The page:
RESIDENTS on the Tweed Coast are being urged to prepare now for the effects of Tropical Cyclone Oma as the system creeps closer towards the east coast.
The Bureau of Meteorology issued an official Cyclone Watch on Thursday morning for coastal parts of southeast Qld and northern NSW, with gale force winds expected to develop as Oma approaches.
It’s the first time an official Cyclone Watch has been issued for the area in 29 years.
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The large Watch Zone is current for areas between Bundaberg and Ballina and is likely to be refined further as Oma gets closer, with new track maps due to be updated every six hours.
A significant east to northeasterly swell is forecast to combine with kings tides and batter beaches on the far northern NSW coast. As a result, all beaches on the Gold Coast and across the Tweed have been closed.
Residents south of the border are urged to check Tweed Shire Council’s new online Emergency Dashboard for up-to-date local information.
The Dashboard includes current weather warnings, road closures, power outages, water and sewer interruptions, as well as Council services and facilities.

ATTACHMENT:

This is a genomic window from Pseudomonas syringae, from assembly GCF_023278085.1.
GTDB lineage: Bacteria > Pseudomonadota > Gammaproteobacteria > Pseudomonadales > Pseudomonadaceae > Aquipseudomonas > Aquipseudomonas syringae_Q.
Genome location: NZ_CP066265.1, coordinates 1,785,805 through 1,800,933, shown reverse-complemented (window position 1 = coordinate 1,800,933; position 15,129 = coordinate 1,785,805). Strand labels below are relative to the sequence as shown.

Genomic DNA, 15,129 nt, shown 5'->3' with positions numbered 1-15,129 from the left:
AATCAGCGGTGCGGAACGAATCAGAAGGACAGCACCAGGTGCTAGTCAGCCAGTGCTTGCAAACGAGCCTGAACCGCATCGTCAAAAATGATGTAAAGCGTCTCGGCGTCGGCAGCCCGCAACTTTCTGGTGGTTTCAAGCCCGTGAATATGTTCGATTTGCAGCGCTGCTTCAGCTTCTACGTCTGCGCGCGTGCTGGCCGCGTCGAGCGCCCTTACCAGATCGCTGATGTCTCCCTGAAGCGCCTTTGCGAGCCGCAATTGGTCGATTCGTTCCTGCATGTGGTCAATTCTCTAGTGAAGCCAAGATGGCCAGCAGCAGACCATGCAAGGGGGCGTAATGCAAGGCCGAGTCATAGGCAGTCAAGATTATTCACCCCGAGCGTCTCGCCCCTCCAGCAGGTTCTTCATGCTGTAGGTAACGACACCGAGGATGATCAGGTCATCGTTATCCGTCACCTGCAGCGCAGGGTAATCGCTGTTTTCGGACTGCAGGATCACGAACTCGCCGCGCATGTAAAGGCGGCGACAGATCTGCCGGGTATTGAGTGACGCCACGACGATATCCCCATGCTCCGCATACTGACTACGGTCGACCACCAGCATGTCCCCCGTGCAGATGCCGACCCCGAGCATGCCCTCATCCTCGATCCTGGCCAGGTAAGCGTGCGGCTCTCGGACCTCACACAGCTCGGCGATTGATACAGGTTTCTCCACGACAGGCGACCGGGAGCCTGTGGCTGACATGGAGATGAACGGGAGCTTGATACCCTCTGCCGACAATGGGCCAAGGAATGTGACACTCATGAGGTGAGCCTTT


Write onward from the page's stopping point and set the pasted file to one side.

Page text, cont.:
It also provides links to many other useful resources to help with planning for an emergency and what to do after.
Council’s General Manager Troy Green said one of the key lessons from the March 2017 flood was the need for an improved online solution to support the Tweed community during emergencies.
“The Emergency Dashboard provides up-to-date information, useful links and contacts in the event of an emergency. It is linked to our website and is available 24/7,” Mr Green said.
“However it is important to note that unlike on the Gold Coast, Tweed Shire Council is not the main agency in an emergency – it’s the SES on 132 500.
“If the rain does comes, we reiterate the SES advice to people to not drive, ride or walk through flood water.
“While we don’t know how this weather system will play out, we’re taking action to prepare and protect Council and the community’s assets.
“If the worst doesn’t happen, this is a valuable exercise in emergency preparedness.
“We’re moving our fleet to higher ground, inspecting and preparing flood gates and levees, filling our treated water supply reservoirs and getting equipment ready to close beach access points should erosion cause big drop-offs.
“In terms of our water supply, we’re prepared for potential salt water inundation at the Bray Park Weir with blocks and sand bags in place to provide additional protection against abnormally high tides,” he said.